ALBANY - Arguing that in addition to knowing the law attorneys must "know how to do useful things with the law to help solve client problems," New York bar leaders are pressing for a greater emphasis on making law school graduates and young attorneys "practice ready."
I certainly hope that law schools do continue the trend toward more practical legal education, and not just practical legal education in the form of clinical programs that allow students to work on cases with clients, but also practical education that allows students to learn about the business aspects of running a law practice.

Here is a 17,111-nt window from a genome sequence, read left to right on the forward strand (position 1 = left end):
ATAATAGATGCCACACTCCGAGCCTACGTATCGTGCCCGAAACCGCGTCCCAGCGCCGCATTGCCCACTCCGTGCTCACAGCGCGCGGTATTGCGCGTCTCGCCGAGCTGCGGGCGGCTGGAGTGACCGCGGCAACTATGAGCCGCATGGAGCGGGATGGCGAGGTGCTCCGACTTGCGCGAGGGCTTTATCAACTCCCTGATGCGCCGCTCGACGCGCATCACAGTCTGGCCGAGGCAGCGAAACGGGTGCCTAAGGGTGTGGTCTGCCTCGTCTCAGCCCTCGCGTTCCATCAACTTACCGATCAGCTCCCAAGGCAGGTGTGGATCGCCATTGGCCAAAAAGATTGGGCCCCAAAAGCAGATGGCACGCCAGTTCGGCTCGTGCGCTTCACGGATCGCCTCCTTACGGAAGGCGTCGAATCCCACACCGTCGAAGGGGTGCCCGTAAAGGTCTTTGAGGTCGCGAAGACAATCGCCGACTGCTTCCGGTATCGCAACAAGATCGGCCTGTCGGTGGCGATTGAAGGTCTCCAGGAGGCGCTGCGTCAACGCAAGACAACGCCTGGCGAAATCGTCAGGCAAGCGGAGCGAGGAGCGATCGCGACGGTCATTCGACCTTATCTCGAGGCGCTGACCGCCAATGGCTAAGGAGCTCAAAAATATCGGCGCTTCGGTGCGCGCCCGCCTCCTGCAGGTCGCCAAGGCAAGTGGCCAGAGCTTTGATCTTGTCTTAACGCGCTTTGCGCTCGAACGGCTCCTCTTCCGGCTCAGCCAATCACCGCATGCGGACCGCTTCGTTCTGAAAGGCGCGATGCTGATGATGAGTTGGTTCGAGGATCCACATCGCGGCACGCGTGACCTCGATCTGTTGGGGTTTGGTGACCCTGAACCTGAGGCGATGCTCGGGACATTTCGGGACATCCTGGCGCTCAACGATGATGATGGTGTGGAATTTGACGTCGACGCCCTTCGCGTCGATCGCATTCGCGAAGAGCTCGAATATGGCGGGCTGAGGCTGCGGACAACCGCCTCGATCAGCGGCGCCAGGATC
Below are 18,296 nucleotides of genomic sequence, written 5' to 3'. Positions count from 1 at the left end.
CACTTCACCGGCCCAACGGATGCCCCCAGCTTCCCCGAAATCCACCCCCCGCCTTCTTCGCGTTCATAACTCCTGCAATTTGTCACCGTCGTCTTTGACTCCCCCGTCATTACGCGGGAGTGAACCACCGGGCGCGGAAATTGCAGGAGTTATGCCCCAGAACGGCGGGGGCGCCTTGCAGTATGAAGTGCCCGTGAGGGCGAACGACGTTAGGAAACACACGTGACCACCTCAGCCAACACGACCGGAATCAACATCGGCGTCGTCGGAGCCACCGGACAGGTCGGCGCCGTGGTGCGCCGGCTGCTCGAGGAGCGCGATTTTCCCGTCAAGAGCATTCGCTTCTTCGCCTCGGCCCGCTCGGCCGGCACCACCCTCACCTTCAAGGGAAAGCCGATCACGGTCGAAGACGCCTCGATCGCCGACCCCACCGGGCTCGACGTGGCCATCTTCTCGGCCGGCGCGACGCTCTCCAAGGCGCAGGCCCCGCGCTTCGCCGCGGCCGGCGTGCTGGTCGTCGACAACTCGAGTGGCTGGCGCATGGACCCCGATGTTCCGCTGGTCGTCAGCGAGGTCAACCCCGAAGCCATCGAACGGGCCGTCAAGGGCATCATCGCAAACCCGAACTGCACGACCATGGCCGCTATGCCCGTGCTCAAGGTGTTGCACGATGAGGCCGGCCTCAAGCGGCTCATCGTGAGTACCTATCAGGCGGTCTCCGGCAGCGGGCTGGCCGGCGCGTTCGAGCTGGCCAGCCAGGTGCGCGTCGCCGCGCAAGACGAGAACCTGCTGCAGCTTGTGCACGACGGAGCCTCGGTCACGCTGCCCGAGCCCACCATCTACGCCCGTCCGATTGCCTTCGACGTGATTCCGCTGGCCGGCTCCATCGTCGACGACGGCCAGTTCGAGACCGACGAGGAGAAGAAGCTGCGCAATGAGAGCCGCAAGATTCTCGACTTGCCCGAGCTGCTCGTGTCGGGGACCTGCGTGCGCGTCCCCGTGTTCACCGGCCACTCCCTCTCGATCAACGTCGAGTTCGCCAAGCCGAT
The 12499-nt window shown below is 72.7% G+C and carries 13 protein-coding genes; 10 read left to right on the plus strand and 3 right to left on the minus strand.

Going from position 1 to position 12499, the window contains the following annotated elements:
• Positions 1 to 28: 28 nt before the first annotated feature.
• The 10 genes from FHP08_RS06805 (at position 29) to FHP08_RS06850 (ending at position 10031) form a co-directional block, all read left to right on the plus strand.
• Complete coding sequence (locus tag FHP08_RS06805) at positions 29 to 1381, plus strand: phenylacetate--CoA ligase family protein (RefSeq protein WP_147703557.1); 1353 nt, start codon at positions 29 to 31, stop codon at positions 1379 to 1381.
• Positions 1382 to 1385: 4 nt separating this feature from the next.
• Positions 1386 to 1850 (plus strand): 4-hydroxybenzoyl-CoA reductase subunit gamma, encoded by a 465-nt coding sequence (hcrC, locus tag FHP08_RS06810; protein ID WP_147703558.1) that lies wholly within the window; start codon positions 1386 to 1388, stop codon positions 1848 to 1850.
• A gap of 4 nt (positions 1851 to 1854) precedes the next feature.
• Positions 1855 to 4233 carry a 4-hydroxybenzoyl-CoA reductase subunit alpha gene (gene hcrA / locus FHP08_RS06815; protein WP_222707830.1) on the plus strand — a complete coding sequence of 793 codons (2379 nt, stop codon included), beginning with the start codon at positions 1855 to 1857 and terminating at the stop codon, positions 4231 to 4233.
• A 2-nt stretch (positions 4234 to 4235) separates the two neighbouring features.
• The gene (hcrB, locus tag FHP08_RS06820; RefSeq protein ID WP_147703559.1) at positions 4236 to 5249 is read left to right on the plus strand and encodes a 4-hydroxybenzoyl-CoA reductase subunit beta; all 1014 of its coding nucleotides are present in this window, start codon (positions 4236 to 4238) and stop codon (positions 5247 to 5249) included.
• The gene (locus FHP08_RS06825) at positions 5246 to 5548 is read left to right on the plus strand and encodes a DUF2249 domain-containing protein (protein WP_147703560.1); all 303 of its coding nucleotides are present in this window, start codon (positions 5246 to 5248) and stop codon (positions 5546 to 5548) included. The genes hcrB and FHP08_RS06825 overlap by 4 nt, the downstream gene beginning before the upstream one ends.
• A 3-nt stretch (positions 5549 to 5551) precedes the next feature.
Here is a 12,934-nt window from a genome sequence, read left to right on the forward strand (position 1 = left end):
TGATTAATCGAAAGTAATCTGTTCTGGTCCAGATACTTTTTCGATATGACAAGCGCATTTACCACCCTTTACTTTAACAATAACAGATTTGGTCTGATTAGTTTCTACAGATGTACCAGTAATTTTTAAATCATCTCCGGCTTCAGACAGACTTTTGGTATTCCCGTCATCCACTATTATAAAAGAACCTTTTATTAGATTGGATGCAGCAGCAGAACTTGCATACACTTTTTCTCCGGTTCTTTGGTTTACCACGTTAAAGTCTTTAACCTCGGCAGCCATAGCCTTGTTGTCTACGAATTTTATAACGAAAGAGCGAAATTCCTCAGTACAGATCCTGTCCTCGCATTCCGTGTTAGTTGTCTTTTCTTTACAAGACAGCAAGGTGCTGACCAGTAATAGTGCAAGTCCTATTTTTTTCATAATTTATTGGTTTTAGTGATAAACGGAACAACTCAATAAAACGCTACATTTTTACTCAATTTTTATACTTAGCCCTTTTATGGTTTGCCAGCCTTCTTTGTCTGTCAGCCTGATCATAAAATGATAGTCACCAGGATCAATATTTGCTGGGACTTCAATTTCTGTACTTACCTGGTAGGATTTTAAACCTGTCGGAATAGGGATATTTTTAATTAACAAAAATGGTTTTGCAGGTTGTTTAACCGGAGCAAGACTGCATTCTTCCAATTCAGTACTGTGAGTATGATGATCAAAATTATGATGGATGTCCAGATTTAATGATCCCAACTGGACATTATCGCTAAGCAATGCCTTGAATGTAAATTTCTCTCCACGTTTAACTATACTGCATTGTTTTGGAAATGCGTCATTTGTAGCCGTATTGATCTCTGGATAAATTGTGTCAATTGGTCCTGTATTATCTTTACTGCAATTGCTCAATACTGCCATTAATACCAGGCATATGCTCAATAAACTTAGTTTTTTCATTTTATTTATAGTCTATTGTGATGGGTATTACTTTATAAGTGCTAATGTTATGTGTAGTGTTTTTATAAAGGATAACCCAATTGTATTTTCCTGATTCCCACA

This would include learning how to communicate with clients, how to screen clients, set client expectations, evaluate cases and clients to determine whether the client should be accepted or rejected by the firm, how to evaluate performance on a case and discuss it with the client, how to manage and supervise others, how to develop business, etc.
All law school curricula should include courses on practice management, client relations and business development. This kind of education would not only serve our law students well, but it would serve the public as well.